Aarhus Universitetsforlag
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Illerup Ådal

- archaeology as a magic mirror

A part of the subject area


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152 pages ill.
Hardback
ISBN 87 87334 37 2

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About the book

This book about the excavations in Illerup Ådal in Eastern Jutland tells the story of the Scandinavian regions at the time when the Romans were guarding their boundaries towards the north. This is the story about the background and preconditions for the Viking campaigns of later times. Even though the Romans did not reach further north than Northern Germany in their attempts at colonisation, the Scandinavian region was in any case strongly influenced by Roman culture, but the absence of settlements means that there are no Roman baths, fortresses, villas or bridges to be found. We have to content with Roman weapons, glass, pots and vessels.

The archaeological finds from Illerup Ådal tell the Scandinavian story, providing evidence about events that were not reported in writing as they happened. The story is revealed by large-scale sacrifices of weapons and army equipment from the first half millennium AD. A victorious defender of his native territory turned over the spoils to the god of war in gratitude for the victory on the battlefield.

The Illerup book describes 18 years of excavation in the peat-bog in Eastern Jutland and the equally extensive research which followed.

Among the 15,000 excavated objects there are finds of the most advanced weapon of the time, namely the two-edged Roman sword. Exceptionally fine shields, painted red and with gold and silver mounts, show the status of the prehistoric Scandinavian kings, and the Illerup find's 10 runic inscriptions tell of a Nordic society where some could read and write as a result of intensive and direct contact with the higher levels of contemporary Roman culture.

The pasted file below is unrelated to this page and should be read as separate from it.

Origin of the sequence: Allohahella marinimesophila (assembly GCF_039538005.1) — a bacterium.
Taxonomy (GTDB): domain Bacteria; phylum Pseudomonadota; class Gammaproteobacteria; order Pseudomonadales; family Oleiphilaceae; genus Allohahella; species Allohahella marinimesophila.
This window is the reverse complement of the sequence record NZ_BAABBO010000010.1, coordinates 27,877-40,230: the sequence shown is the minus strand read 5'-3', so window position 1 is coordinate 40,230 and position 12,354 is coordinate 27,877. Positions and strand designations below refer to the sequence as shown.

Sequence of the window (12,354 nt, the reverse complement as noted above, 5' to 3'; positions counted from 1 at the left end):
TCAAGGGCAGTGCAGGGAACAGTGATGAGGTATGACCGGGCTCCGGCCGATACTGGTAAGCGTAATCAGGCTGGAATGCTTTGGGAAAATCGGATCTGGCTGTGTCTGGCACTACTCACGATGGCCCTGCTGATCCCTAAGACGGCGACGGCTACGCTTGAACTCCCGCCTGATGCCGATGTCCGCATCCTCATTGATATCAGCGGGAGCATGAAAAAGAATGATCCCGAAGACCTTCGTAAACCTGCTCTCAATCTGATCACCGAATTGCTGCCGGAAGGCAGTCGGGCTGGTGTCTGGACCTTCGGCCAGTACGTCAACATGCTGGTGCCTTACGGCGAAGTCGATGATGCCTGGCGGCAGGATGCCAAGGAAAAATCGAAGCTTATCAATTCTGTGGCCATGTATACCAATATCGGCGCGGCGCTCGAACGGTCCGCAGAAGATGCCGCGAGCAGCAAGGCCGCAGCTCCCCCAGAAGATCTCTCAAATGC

Table of contents

Preface

Introduction

The world of the Romans

The historical sidelight

Nithijo's world

The history of the bog-finds

Illerup Ådal and the first finds

Geology, nature and preservation conditions

Edelsborg Enge 1950

The scale of the find

The archaeological jigsaw-puzzle

Artefacts in heaps

Weapons and dating

Absolute dating

What did the warriors look like?

Belts and personal equipment

Fire-lighting equipment

Sharpening-steels

Knives

Raw materials and comb types

Bags or purses

Personal belongings in the excavation

The find-contexts

Who did the fighting?

Dating and identification of separate deposits

The patterns in the bog-finds

The early group, from the 1st and 2nd centuries AD

The Illerup horizon from around 200 AD

The combs

The Ejsbøl horizon around 300 AD

The swords and the Roman connections

A magnificent sword

The baldrics

Excavation of a baldric

Finds of baldrics in graves on Sealand

A Roman baldric mount

The shields

Horses and equestrian equipment

Headstalls and saddlery

Types of bit

Receptacles

Saddlery

Early cavalry

Runes, tools and technology

Denarii and other valuables

The military hierarchy

The sacrifice

The sacred lake?

The world around 200 AD

Postscript

Books about Illerup

List of illustrations

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